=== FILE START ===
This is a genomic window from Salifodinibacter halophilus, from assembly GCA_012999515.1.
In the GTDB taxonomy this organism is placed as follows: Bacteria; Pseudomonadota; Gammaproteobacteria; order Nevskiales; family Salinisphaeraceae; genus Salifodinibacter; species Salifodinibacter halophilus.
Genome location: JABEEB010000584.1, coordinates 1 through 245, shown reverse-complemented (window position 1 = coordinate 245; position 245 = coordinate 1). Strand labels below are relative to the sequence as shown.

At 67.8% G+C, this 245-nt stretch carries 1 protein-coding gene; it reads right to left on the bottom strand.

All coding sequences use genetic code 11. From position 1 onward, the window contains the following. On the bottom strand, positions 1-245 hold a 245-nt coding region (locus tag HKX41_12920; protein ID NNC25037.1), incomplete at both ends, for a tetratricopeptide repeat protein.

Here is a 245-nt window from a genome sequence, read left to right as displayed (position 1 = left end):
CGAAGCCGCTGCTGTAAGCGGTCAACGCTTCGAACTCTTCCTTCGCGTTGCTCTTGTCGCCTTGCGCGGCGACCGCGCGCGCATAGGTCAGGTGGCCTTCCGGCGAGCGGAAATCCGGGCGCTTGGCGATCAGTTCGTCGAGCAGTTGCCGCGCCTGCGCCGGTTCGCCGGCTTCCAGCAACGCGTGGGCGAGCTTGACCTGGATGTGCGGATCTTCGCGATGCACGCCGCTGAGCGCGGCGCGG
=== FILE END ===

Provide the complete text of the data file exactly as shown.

This is a genomic window from Salifodinibacter halophilus, from assembly GCA_012999515.1.
In the GTDB taxonomy this organism is placed as follows: Bacteria; Pseudomonadota; Gammaproteobacteria; order Nevskiales; family Salinisphaeraceae; genus Salifodinibacter; species Salifodinibacter halophilus.
Genome location: JABEEB010000584.1, coordinates 1 through 245, shown reverse-complemented (window position 1 = coordinate 245; position 245 = coordinate 1). Strand labels below are relative to the sequence as shown.

At 67.8% G+C, this 245-nt stretch carries 1 protein-coding gene; it reads right to left on the bottom strand.

All coding sequences use genetic code 11. From position 1 onward, the window contains the following. On the bottom strand, positions 1-245 hold a 245-nt coding region (locus tag HKX41_12920; protein ID NNC25037.1), incomplete at both ends, for a tetratricopeptide repeat protein.

Here is a 245-nt window from a genome sequence, read left to right as displayed (position 1 = left end):
CGAAGCCGCTGCTGTAAGCGGTCAACGCTTCGAACTCTTCCTTCGCGTTGCTCTTGTCGCCTTGCGCGGCGACCGCGCGCGCATAGGTCAGGTGGCCTTCCGGCGAGCGGAAATCCGGGCGCTTGGCGATCAGTTCGTCGAGCAGTTGCCGCGCCTGCGCCGGTTCGCCGGCTTCCAGCAACGCGTGGGCGAGCTTGACCTGGATGTGCGGATCTTCGCGATGCACGCCGCTGAGCGCGGCGCGG